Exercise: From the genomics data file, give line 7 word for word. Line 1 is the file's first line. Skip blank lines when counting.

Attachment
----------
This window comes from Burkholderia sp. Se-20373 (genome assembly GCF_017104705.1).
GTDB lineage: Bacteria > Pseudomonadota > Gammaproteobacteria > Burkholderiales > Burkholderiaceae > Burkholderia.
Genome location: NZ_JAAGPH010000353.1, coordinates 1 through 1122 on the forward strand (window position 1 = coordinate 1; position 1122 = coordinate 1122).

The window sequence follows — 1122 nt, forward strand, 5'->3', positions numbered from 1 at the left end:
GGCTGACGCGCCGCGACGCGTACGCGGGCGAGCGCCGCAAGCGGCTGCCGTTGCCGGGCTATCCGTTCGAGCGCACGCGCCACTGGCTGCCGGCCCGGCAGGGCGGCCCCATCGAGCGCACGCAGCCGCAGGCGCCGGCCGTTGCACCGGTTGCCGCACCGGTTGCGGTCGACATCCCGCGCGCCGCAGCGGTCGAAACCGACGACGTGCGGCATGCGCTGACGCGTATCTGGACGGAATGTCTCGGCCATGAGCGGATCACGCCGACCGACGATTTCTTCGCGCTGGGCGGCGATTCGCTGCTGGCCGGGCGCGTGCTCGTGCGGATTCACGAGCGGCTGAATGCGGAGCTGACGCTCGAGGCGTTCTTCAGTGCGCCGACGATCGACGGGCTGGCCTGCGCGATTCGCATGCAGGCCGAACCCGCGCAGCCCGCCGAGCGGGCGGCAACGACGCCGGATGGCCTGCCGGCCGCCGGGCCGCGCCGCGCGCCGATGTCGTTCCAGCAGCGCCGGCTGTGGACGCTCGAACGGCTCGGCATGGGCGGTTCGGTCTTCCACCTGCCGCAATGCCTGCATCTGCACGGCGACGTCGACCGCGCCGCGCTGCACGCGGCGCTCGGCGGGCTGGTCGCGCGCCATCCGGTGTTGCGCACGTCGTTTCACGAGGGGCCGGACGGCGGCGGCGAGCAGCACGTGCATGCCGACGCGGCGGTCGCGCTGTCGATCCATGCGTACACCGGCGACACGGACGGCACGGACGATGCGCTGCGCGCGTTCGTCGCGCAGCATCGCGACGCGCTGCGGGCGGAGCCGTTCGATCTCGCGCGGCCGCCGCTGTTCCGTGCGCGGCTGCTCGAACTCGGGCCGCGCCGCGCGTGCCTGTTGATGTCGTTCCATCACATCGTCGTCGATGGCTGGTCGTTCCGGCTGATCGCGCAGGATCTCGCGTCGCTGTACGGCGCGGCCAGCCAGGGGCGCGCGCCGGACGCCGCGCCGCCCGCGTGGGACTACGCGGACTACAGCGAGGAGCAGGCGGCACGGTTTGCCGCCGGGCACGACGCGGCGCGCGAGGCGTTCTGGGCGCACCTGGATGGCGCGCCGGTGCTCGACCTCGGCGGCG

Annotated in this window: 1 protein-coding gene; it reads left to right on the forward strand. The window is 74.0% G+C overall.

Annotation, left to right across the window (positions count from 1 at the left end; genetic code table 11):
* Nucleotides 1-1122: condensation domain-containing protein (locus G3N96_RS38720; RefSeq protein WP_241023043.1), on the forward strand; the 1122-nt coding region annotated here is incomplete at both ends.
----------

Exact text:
Annotation, left to right across the window (positions count from 1 at the left end; genetic code table 11):